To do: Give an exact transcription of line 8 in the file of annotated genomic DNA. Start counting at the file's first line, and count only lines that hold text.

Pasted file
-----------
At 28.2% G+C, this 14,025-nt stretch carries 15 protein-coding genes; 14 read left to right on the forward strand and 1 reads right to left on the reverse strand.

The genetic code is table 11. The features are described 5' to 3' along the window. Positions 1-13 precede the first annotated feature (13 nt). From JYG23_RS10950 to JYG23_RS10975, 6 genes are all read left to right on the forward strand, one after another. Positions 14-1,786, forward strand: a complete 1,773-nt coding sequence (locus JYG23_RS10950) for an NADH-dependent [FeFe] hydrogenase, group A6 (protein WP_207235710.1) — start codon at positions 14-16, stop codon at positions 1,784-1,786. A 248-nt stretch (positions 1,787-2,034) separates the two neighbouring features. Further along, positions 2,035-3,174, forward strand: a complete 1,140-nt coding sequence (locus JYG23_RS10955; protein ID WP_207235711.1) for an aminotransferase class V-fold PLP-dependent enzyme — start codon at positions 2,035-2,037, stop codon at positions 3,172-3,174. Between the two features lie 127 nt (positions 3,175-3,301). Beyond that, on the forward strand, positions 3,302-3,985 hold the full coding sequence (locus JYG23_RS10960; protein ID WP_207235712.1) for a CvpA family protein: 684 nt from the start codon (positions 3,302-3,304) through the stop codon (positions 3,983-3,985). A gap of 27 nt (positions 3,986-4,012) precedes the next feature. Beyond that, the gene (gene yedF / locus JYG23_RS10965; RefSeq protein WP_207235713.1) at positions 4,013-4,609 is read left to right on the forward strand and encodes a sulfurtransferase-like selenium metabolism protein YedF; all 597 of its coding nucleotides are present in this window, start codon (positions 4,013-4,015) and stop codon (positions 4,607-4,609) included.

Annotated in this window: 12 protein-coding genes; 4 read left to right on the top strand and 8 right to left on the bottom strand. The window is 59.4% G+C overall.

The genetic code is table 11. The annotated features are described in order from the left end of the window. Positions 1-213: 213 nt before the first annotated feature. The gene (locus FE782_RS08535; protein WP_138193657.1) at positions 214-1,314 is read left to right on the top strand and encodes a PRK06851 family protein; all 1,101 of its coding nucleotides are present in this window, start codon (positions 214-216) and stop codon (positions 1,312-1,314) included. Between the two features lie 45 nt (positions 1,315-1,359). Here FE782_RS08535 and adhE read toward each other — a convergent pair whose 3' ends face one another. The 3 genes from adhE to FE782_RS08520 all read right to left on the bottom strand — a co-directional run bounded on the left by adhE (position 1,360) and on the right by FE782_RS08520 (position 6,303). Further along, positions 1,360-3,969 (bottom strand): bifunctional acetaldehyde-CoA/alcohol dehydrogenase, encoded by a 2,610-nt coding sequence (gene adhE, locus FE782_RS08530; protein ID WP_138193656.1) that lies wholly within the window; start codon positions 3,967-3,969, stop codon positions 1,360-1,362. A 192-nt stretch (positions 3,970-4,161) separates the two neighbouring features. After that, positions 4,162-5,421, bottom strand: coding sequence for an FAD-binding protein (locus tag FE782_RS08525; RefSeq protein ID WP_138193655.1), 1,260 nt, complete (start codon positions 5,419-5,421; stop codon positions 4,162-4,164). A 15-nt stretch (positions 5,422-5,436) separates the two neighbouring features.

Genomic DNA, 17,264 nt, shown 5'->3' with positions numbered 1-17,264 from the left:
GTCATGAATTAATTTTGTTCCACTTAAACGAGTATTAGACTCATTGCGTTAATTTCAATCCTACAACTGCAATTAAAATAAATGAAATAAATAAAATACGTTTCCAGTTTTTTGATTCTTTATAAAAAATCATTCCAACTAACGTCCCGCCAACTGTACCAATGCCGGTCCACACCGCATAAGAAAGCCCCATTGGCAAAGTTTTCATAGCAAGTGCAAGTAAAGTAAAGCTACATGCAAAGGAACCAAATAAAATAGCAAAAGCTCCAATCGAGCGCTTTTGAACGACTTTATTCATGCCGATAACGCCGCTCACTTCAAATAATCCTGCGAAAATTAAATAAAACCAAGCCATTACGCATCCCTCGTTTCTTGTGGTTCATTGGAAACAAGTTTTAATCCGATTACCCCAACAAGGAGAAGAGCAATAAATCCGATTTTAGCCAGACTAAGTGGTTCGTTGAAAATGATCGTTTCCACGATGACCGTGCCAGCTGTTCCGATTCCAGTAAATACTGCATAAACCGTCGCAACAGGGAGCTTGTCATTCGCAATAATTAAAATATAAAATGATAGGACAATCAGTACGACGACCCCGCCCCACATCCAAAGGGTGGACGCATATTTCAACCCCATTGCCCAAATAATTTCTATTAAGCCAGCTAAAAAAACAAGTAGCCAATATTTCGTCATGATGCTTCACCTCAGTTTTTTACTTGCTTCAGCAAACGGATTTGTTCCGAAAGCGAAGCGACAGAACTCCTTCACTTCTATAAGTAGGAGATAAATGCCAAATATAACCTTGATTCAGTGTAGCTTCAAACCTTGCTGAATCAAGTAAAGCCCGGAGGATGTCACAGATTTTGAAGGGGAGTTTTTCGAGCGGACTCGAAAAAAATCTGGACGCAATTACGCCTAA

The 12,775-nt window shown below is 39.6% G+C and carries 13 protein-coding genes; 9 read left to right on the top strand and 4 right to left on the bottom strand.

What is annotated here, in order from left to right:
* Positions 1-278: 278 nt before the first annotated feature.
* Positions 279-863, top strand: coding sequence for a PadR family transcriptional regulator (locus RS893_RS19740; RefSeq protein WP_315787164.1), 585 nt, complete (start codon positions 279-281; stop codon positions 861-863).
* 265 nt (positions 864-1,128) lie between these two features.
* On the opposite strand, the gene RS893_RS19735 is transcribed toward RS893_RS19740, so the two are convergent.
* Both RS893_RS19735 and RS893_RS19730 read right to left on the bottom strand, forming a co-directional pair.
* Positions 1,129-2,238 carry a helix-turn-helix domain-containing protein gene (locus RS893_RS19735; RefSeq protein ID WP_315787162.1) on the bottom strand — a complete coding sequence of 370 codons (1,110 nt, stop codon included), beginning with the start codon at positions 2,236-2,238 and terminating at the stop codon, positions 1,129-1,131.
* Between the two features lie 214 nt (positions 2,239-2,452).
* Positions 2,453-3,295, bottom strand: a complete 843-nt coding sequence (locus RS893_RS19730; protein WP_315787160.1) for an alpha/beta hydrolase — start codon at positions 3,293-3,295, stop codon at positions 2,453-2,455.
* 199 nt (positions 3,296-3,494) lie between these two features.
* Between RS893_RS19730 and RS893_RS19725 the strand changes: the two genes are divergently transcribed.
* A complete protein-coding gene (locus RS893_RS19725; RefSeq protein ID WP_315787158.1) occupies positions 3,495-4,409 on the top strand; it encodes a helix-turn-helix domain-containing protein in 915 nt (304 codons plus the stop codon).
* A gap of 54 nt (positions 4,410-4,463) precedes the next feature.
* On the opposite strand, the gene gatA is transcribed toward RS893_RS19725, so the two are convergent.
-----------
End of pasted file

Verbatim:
What is annotated here, in order from left to right: